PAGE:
If is absolutely free for this task, it indicates the following conditional probability is a constant w.r.t. :

(14)

This would require

(15)

Therefore, is free to move, then no matter what value of is set to in future tasks, it will not affect the loss of previously learned tasks. In realistic situations, is very unlikely to be absolutely free. However, it is feasible to maximize the entropy of , larger entropy indicating more freedom of . For instance, minimizing KL divergence includes maximizing the entropy of parameters:

(16)

On the other hand, it is undesirable to change parameters with lower entropy instead of those with higher entropy while learning a new task, since it could cause a larger loss on previous tasks.

(a) permuted MNIST
(b) split MNIST
Figure 4: Variance changes w.r.t. first task, top row is from models trained by Adam, bottom row is from models trained by Adam + GNG, tested on permuted and split MNIST without coresets. The -axis is concatenated by tasks, the -axis is concatenated by BNN layers, as split tasks are tested on multi-head models, so there is no layer 3 in Figure 3(b).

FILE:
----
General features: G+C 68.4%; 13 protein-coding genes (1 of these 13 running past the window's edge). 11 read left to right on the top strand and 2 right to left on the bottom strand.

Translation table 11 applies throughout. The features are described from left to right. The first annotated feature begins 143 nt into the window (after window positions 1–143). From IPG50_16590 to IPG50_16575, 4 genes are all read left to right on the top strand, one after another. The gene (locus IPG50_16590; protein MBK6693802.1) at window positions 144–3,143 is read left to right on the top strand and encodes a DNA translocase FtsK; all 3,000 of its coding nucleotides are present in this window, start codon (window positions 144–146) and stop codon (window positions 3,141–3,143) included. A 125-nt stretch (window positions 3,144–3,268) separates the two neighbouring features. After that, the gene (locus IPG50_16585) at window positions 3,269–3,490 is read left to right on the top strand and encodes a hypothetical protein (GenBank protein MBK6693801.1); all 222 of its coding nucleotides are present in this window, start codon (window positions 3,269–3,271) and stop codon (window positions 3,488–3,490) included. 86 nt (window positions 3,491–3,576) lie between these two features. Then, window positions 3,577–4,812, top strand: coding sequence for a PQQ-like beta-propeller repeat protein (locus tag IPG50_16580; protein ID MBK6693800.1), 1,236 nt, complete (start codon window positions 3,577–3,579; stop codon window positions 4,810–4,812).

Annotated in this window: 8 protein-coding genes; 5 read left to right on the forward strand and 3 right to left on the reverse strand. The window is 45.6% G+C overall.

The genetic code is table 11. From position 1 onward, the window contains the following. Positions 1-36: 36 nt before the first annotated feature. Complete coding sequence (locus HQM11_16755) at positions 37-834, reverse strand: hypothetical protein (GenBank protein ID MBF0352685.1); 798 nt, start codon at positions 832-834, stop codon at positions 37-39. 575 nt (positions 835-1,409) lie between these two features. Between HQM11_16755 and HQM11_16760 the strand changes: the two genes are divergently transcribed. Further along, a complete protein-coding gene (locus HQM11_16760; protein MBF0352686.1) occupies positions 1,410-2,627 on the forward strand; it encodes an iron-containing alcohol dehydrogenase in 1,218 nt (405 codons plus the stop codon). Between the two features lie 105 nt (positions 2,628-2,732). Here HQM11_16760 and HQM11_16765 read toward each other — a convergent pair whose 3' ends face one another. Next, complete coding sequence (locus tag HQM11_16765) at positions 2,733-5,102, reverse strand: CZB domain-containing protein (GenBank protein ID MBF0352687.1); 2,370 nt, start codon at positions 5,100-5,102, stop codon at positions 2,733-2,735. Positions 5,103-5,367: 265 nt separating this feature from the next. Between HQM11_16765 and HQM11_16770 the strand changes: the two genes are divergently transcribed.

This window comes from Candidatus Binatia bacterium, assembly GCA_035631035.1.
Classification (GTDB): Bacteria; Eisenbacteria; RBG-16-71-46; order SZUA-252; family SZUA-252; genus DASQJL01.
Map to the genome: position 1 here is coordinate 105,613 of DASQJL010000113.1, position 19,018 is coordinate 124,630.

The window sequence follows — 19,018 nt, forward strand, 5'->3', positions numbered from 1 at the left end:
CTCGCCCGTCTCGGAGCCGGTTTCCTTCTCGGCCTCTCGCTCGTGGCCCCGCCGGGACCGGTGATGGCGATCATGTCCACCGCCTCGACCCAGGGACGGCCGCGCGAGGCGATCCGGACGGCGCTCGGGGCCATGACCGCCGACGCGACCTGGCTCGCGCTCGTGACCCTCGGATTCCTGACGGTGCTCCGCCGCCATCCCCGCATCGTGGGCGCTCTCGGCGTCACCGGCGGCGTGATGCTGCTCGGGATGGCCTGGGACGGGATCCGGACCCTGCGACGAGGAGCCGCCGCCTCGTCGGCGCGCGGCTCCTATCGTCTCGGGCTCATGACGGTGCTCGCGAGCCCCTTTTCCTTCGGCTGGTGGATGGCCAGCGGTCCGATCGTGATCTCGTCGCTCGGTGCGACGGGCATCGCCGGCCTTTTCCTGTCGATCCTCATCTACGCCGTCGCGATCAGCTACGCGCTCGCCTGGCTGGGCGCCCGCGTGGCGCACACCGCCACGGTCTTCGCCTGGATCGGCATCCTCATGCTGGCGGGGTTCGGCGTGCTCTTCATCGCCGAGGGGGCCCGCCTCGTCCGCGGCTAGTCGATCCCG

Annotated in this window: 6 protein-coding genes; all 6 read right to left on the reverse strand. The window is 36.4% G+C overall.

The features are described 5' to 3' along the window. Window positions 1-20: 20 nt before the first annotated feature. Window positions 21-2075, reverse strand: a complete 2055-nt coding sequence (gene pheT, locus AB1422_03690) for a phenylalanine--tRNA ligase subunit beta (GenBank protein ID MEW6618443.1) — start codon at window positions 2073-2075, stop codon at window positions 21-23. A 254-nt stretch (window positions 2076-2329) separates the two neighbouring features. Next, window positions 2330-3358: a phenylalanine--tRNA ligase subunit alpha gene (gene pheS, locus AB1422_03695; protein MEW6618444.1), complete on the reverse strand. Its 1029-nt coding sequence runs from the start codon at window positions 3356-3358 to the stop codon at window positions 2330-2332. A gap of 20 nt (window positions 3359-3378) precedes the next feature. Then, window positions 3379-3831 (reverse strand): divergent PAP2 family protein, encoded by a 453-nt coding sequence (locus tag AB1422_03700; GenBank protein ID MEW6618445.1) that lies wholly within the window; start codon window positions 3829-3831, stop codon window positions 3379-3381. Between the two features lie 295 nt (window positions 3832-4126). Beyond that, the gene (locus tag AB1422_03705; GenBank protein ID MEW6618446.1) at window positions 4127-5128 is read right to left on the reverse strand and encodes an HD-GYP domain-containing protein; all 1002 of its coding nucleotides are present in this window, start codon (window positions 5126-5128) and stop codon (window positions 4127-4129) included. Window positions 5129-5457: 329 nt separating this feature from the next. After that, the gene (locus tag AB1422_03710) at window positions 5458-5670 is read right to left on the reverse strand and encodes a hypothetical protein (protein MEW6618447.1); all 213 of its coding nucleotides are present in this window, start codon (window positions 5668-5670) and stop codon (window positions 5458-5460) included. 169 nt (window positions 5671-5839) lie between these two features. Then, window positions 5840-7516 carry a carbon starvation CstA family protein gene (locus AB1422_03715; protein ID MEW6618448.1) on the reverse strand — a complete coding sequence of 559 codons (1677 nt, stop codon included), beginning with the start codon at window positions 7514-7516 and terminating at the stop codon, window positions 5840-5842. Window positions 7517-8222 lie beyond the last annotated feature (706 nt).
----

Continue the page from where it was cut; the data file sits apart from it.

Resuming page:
The entropy of a Gaussian distribution is defined by its variance alone. In this sense, a larger decrease of variance indicates larger decrease of entropy. To understand why GNG works better on permuted MNIST tasks, we visualized how the variances of the weights change in Figure 4 where we normalized all values as below:

(17)

where is the maximal variance of the first task. When the variance of parameters is decreased by learning a new task, the entropy of the model is decreased as well. We can think of it as new information written into the model, so when the model has learned more tasks, the variances of more parameters will have shrunk as shown in Figure 4.

In an ideal case, a parameter with larger variance should be chosen to write new information preferentially to avoid erasing information of previous tasks. Therefore, it would be preferred if the dark colour spread more evenly in latter tasks in Figure 4, and Adam + GNG appears to have this property for the permuted MNIST task (Figure 3(a)). However, there is no notable difference caused by GNG for split MNIST tasks (Figure 3(b)), which consistent with their performance in terms of average accuracy over tasks. The underlying reason needs further investigation.